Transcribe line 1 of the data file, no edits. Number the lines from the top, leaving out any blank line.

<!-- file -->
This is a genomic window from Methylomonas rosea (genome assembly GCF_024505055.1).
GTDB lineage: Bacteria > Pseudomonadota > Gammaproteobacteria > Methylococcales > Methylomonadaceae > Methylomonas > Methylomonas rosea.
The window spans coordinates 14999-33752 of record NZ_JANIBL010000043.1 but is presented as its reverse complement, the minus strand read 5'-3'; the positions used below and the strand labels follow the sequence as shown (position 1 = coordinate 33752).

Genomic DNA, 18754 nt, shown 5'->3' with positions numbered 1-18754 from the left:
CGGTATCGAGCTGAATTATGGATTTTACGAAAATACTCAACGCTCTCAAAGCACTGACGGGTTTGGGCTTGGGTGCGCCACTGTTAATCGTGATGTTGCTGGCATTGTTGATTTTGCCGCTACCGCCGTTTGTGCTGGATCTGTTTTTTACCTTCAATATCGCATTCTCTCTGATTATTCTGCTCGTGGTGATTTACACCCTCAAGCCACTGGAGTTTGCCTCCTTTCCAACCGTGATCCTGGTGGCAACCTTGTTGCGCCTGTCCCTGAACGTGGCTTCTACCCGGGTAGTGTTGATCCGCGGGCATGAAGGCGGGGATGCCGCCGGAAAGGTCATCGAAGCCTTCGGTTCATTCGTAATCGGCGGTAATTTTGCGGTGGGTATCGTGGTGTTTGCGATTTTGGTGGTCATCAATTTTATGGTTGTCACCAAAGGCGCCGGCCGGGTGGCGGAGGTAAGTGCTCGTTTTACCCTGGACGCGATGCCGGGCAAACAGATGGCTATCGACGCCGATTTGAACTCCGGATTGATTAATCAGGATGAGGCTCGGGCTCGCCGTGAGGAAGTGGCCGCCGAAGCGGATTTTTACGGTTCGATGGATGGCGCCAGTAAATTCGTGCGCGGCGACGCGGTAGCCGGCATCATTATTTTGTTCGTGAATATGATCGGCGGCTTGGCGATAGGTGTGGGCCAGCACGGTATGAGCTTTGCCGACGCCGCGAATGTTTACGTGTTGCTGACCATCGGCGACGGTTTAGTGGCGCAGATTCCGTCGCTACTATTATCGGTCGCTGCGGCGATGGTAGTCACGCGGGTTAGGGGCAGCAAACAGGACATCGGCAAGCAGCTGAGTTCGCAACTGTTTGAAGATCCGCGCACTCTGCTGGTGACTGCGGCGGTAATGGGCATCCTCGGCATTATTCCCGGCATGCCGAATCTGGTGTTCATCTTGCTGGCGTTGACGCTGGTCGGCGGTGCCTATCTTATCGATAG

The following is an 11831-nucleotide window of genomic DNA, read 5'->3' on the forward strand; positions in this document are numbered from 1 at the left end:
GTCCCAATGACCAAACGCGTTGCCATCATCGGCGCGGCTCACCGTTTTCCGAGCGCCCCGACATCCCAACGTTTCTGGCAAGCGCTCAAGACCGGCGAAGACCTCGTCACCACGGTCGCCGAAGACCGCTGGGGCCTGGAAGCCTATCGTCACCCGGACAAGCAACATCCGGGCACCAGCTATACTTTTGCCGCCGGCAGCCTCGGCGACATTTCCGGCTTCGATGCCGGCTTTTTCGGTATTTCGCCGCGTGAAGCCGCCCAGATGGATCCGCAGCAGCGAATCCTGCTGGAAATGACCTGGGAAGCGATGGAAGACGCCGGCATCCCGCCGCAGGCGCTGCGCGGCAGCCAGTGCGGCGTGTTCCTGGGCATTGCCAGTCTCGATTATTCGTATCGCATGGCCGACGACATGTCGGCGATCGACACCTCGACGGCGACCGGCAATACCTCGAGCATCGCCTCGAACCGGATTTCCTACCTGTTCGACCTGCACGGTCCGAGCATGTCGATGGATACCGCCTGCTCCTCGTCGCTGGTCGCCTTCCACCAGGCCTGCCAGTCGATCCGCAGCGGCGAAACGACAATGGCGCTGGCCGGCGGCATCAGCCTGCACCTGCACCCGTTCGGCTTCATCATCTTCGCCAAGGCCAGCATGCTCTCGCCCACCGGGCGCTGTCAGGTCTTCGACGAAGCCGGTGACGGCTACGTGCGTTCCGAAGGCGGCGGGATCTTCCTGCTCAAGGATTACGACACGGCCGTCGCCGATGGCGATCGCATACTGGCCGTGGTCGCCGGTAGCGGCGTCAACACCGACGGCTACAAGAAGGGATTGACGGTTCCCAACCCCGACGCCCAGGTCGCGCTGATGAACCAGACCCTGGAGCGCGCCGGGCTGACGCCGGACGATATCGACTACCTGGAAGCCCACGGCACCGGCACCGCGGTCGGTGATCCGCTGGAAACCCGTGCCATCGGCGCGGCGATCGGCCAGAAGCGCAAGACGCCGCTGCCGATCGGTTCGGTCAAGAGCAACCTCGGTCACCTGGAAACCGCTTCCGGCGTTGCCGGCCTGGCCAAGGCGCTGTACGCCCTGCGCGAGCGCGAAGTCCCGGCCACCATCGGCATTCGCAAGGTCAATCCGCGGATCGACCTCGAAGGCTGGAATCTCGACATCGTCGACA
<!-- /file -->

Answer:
This is a genomic window from Methylomonas rosea (genome assembly GCF_024505055.1).